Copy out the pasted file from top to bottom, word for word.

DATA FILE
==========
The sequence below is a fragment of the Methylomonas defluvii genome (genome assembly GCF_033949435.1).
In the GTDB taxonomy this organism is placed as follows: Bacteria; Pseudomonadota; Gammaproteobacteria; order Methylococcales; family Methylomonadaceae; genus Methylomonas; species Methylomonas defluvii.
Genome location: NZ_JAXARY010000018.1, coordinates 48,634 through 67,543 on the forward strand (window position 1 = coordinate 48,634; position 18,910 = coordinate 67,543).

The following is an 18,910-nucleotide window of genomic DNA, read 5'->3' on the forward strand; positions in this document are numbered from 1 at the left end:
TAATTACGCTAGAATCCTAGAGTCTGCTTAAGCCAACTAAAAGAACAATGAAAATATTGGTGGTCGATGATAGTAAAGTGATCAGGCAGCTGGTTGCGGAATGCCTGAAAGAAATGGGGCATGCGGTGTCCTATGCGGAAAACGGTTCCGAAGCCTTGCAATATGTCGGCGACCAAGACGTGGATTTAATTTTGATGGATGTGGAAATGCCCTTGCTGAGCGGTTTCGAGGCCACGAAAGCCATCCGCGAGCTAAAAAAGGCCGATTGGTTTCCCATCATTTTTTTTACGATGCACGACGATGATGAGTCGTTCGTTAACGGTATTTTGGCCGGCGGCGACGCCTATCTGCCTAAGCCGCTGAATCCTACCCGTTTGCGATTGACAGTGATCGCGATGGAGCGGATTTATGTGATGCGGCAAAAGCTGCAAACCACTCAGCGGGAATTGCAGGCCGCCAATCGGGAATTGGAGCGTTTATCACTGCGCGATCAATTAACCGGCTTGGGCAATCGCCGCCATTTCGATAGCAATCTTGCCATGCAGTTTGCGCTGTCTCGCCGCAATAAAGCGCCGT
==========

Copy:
The sequence below is a fragment of the Methylomonas defluvii genome (genome assembly GCF_033949435.1).
In the GTDB taxonomy this organism is placed as follows: Bacteria; Pseudomonadota; Gammaproteobacteria; order Methylococcales; family Methylomonadaceae; genus Methylomonas; species Methylomonas defluvii.
Genome location: NZ_JAXARY010000018.1, coordinates 48,634 through 67,543 on the forward strand (window position 1 = coordinate 48,634; position 18,910 = coordinate 67,543).

The following is an 18,910-nucleotide window of genomic DNA, read 5'->3' on the forward strand; positions in this document are numbered from 1 at the left end:
TAATTACGCTAGAATCCTAGAGTCTGCTTAAGCCAACTAAAAGAACAATGAAAATATTGGTGGTCGATGATAGTAAAGTGATCAGGCAGCTGGTTGCGGAATGCCTGAAAGAAATGGGGCATGCGGTGTCCTATGCGGAAAACGGTTCCGAAGCCTTGCAATATGTCGGCGACCAAGACGTGGATTTAATTTTGATGGATGTGGAAATGCCCTTGCTGAGCGGTTTCGAGGCCACGAAAGCCATCCGCGAGCTAAAAAAGGCCGATTGGTTTCCCATCATTTTTTTTACGATGCACGACGATGATGAGTCGTTCGTTAACGGTATTTTGGCCGGCGGCGACGCCTATCTGCCTAAGCCGCTGAATCCTACCCGTTTGCGATTGACAGTGATCGCGATGGAGCGGATTTATGTGATGCGGCAAAAGCTGCAAACCACTCAGCGGGAATTGCAGGCCGCCAATCGGGAATTGGAGCGTTTATCACTGCGCGATCAATTAACCGGCTTGGGCAATCGCCGCCATTTCGATAGCAATCTTGCCATGCAGTTTGCGCTGTCTCGCCGCAATAAAGCGCCGT